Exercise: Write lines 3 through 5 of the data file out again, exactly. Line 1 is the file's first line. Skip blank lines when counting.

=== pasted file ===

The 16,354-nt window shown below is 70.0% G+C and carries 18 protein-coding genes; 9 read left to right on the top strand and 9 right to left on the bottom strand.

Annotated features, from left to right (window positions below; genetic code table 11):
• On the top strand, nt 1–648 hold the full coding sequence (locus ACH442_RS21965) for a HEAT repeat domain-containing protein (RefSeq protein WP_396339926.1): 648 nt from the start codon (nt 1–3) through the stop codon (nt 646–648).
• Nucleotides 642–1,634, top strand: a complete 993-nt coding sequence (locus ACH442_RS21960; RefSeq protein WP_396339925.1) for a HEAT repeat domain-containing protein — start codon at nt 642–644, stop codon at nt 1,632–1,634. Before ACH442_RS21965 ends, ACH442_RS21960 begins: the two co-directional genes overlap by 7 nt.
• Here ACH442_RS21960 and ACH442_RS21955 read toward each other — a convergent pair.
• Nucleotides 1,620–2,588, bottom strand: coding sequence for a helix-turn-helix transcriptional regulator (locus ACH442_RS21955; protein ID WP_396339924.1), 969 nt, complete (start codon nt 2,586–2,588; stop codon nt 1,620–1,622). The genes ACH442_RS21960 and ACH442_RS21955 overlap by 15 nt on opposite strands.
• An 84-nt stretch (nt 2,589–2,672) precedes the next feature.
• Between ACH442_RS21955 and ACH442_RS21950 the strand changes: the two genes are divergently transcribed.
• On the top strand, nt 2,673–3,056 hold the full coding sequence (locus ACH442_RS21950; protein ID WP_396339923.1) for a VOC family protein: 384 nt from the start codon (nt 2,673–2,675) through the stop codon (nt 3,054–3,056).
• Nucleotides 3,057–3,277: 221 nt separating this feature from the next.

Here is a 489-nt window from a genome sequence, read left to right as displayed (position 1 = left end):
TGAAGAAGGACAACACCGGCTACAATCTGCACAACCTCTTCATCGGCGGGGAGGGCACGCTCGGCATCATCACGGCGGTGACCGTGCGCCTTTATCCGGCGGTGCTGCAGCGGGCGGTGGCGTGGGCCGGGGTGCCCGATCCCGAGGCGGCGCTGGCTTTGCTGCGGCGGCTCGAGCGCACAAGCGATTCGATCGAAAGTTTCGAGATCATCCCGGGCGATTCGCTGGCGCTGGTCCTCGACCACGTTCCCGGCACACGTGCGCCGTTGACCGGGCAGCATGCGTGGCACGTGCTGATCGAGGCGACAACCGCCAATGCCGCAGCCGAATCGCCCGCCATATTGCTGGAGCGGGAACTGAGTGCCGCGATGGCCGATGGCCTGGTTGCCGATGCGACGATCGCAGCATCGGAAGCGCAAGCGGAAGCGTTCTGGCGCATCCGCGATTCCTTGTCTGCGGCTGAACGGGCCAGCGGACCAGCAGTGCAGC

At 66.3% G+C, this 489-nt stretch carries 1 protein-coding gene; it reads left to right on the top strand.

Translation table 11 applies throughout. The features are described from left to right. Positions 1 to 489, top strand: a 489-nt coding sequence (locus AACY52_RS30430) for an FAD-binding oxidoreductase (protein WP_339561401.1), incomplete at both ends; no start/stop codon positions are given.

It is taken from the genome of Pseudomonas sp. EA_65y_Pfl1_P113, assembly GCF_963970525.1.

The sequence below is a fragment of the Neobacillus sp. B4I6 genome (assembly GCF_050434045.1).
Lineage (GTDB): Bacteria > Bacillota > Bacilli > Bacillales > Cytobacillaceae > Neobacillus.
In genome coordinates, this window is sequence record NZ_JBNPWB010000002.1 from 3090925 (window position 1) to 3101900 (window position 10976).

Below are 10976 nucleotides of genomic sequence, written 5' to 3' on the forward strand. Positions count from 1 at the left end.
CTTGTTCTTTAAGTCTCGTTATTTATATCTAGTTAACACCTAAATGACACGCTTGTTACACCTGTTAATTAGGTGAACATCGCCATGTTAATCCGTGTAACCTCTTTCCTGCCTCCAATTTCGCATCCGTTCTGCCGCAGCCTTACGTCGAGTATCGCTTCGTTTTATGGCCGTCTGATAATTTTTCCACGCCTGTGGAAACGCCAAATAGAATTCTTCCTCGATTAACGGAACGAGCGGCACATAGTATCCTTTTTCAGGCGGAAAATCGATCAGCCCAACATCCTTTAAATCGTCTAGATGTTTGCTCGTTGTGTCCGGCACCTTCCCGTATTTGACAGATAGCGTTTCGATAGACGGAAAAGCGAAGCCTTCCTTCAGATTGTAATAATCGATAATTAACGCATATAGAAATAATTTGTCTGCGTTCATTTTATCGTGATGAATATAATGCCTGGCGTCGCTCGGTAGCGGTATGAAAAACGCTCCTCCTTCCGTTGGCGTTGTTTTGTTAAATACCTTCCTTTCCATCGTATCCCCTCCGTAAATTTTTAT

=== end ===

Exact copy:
• On the top strand, nt 1–648 hold the full coding sequence (locus ACH442_RS21965) for a HEAT repeat domain-containing protein (RefSeq protein WP_396339926.1): 648 nt from the start codon (nt 1–3) through the stop codon (nt 646–648).
• Nucleotides 642–1,634, top strand: a complete 993-nt coding sequence (locus ACH442_RS21960; RefSeq protein WP_396339925.1) for a HEAT repeat domain-containing protein — start codon at nt 642–644, stop codon at nt 1,632–1,634. Before ACH442_RS21965 ends, ACH442_RS21960 begins: the two co-directional genes overlap by 7 nt.
• Here ACH442_RS21960 and ACH442_RS21955 read toward each other — a convergent pair.